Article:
Doug Tallamy and Native Plant Month are a Natural Combination!

April is Earth Month AND Native Plant Month so what better way to celebrate than with a Native Tree Symposium! Over 135 attendees first enjoyed early morning tours of the Jay Estate Gardens and our native pollinator room, one of the largest native plantings in Rye and Westchester County. Renowned entomologist, bestselling author of Bringing Nature Home and Homegrown National Park Founder Doug Tallamy gave a riveting presentation about the immeasurable impact of planting natives and removing invasive species. It was his third time speaking at JHC.

There were so many takeaways. For beginning gardeners, Doug recommended three simple plants that provide enormous benefits to wildlife: sunflowers, asters and goldenrod. A panel of healthy yard experts moderated by Elizabeth Poyet and organized by Tracy Stora also shared their expertise afterwards. Thank you Ecobeneficial, Larchmont Mamaroneck Pollinator Pathway, Saw Mill River Audubon, Save the Sound and Jeff’s Organic Ways and Means for adding their voices to the day. Visitors also loved browsing live plants and wares from green vendors like Green Blossom Painting.

The event was cosponsored by the City of Rye Sustainability Committee and Larchmont Mamaroneck Pollinator Pathway. Funding was generously provided by Con Edison and lunch for the panelists was donated by Monty Gerrrish and Milton Point Provisions. Attendees in the audience included volunteers from The Little Garden Club of Rye and The Rye Garden Club. Thank you to Kim Crichlow for capturing all the green energy! Watch the video of Doug’s talk here.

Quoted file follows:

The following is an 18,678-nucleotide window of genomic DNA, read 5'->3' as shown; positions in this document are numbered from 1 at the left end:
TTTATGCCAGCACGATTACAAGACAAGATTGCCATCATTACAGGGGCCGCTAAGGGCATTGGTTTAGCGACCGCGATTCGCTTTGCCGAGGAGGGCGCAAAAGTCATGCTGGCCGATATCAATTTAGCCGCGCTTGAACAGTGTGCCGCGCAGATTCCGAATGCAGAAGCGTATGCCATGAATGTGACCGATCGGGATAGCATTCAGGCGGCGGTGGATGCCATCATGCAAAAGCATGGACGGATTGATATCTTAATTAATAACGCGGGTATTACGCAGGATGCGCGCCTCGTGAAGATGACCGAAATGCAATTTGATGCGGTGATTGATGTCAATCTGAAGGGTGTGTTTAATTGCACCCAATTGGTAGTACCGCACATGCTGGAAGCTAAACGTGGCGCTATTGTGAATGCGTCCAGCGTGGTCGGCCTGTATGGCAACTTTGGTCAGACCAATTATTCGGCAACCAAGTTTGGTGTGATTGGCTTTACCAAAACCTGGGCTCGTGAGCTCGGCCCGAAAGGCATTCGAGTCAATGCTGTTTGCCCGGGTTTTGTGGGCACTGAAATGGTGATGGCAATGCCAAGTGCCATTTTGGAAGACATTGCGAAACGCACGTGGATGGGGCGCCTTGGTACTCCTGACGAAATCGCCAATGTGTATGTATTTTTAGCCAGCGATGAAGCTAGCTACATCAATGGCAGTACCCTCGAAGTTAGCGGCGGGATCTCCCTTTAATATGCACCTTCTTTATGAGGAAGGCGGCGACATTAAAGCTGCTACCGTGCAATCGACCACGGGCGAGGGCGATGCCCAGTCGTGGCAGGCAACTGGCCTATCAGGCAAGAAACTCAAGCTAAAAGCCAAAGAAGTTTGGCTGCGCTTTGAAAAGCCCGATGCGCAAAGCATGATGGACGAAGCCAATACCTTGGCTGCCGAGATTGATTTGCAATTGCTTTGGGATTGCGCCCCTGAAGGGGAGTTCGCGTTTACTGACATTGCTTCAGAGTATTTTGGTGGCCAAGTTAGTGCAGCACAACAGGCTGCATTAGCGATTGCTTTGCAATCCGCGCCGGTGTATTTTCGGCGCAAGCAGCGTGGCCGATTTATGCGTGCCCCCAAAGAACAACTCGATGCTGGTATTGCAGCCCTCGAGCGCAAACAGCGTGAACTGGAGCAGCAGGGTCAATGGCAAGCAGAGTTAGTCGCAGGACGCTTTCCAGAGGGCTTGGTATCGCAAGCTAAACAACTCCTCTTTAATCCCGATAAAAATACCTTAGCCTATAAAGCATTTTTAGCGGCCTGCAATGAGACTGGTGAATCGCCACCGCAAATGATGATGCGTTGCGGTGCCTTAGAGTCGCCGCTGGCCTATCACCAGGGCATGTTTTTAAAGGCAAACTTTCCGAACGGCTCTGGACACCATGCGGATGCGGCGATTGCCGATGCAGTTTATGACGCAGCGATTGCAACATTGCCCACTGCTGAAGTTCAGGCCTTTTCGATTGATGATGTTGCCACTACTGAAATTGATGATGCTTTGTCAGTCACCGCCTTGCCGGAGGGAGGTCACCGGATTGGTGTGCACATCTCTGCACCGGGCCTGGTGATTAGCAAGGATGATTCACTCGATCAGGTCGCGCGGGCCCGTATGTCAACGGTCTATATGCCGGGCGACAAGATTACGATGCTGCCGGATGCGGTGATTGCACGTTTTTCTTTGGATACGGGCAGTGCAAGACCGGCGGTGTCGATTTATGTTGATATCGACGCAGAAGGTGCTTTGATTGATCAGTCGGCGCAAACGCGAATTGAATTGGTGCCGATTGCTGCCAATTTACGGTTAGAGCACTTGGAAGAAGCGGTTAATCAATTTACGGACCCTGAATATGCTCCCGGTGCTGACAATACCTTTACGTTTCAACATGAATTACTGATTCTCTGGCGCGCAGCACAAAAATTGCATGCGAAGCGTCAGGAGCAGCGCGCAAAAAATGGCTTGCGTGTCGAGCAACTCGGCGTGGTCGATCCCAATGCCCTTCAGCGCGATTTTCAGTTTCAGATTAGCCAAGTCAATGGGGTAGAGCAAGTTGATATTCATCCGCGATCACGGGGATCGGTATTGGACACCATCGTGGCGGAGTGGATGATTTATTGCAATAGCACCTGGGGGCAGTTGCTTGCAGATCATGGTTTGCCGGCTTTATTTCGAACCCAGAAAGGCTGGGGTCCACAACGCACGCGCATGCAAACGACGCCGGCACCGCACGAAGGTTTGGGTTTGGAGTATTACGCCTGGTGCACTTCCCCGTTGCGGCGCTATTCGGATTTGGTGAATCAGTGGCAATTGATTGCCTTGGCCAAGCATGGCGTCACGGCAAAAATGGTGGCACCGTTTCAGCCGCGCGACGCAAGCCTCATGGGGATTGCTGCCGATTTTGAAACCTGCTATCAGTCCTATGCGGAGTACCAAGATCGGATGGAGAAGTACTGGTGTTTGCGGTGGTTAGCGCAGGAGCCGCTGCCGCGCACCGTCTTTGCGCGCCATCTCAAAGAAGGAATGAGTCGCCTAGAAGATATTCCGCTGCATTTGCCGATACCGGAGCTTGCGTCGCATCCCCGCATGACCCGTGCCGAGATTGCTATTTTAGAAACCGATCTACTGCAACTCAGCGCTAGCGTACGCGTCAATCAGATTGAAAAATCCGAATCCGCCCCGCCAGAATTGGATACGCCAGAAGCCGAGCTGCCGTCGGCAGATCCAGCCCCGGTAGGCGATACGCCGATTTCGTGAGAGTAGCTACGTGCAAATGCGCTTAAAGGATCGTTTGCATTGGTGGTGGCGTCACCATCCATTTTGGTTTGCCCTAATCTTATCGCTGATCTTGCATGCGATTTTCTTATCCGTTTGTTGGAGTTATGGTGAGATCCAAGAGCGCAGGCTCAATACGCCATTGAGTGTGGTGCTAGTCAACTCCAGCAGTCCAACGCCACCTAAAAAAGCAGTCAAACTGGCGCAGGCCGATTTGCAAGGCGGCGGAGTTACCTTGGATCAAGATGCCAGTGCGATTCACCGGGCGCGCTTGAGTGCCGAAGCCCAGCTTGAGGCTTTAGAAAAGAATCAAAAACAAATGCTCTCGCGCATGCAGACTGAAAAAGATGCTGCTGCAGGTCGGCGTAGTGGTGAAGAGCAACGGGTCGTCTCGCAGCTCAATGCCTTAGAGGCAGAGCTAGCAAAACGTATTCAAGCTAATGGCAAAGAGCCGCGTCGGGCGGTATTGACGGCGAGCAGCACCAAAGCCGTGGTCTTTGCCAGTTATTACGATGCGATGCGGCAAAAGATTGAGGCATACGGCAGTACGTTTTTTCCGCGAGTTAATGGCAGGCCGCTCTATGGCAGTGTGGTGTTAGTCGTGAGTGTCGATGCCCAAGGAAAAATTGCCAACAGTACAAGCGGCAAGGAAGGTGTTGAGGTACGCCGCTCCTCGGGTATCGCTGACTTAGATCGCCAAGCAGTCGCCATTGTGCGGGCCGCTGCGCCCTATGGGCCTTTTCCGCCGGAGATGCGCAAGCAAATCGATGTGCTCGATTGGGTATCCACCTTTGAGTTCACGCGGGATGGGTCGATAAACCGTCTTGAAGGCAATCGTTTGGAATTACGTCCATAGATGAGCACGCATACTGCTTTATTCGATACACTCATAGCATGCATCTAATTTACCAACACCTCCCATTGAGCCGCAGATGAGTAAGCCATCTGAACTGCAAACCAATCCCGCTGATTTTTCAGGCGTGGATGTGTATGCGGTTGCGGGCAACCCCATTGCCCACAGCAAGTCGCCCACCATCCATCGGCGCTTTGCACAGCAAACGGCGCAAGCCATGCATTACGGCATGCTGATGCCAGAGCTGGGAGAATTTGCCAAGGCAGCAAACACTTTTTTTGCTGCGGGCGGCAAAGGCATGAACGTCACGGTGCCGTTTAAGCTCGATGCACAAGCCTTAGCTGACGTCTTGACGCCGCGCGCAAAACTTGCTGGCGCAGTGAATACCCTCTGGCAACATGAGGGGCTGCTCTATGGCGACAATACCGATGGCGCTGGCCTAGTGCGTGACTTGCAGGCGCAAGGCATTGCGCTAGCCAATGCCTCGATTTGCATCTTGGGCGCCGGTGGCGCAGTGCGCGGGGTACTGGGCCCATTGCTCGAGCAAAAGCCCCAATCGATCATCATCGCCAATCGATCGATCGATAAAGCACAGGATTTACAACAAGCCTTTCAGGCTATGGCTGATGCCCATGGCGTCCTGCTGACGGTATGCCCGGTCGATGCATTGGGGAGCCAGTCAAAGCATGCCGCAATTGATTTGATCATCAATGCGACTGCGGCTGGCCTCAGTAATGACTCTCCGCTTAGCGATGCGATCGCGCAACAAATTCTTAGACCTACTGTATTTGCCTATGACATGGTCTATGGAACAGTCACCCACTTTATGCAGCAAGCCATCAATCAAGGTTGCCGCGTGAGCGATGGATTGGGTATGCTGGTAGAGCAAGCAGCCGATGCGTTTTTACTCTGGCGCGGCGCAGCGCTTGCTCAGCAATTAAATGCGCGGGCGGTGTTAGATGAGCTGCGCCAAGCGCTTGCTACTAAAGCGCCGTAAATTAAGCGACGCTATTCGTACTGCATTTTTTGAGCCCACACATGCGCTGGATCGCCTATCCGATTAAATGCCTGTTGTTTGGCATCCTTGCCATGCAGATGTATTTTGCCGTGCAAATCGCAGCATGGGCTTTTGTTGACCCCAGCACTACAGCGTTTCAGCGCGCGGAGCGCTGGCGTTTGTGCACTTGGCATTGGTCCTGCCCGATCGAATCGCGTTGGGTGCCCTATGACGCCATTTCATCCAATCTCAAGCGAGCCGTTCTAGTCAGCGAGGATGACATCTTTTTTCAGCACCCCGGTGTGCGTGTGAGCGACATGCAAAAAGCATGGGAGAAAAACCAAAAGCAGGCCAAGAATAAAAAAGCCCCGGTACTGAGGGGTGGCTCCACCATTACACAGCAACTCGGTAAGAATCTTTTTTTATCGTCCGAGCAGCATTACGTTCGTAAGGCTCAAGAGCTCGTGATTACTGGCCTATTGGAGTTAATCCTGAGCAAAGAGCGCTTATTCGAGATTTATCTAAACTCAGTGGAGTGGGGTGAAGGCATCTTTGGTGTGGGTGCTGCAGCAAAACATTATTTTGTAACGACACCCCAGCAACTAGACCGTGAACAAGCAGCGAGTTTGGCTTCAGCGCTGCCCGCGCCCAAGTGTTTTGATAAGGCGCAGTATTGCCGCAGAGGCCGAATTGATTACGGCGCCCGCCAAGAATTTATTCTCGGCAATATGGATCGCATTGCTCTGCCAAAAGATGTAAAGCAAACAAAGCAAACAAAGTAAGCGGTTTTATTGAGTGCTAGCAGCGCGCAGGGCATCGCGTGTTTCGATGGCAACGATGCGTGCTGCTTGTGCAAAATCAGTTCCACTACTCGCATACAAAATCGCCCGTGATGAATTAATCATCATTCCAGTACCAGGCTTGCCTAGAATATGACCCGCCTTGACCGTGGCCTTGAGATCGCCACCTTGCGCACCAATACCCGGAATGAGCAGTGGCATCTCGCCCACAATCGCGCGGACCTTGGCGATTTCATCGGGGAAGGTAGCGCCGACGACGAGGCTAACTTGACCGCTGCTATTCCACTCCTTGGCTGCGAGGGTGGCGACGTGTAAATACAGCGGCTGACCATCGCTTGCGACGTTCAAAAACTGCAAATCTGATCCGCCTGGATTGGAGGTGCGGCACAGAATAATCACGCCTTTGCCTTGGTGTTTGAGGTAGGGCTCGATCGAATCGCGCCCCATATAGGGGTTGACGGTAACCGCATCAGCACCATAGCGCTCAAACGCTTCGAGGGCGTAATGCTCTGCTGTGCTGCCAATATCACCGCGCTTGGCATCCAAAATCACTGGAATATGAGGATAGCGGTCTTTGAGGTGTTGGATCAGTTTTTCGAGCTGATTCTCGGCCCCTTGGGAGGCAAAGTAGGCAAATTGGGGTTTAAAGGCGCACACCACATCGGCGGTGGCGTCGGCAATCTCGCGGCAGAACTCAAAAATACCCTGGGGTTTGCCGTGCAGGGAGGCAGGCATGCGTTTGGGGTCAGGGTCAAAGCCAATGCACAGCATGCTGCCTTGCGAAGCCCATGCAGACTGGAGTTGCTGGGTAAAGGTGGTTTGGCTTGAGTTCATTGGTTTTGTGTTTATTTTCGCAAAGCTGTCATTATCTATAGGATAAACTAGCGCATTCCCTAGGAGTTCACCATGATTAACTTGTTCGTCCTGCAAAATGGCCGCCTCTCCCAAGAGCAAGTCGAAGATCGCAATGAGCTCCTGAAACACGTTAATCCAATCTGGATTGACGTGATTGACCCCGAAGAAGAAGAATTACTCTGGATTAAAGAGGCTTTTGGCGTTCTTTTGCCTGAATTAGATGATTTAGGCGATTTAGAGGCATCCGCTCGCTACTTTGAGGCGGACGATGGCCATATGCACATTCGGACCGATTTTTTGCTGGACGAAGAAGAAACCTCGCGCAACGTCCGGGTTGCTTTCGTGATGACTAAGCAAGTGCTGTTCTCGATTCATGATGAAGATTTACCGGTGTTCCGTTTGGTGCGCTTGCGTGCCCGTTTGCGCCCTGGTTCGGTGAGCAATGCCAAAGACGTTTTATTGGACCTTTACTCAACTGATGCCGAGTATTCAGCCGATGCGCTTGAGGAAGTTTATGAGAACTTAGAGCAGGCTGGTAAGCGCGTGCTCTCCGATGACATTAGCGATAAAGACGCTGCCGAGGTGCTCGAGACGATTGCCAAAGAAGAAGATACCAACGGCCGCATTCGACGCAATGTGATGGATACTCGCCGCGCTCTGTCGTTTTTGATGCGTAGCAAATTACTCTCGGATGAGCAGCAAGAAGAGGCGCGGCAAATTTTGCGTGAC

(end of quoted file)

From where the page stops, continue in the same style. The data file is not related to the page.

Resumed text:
Watch the video of afternoon panelists here.

Feedback from attendees:
I am writing to say thank you for putting on such a great event. Doug Tallamy was an excellent speaker who totally knew his material and it was clear from his talk that he walked his talk.  I think that is what made this event so special:  the ideas Doug Tallamy was talking about were things that the Jay Heritage Center is actually doing in its own gardens, such as planting native species.  People could see the ideas in action.  Too many environmental events talk about the problems and are very short on solutions.  Your event had solutions that people can actually do in their own yard without waiting for a government solution.  Furthermore, and something I thought was really well thought out, you had local organizations at the event.  People could speak to these organizations and hear about what is being done locally and not feel like a solution is “somewhere out there.”  It’s local.  That is huge, because too often some people have no idea where to begin or what they can do.  I wish you and the Jay Heritage Center well and I look forward to attending more events.  Thank you again and I just wanted to let you and the Center know what a great job you did and that it is appreciated. – Jennifer Goodman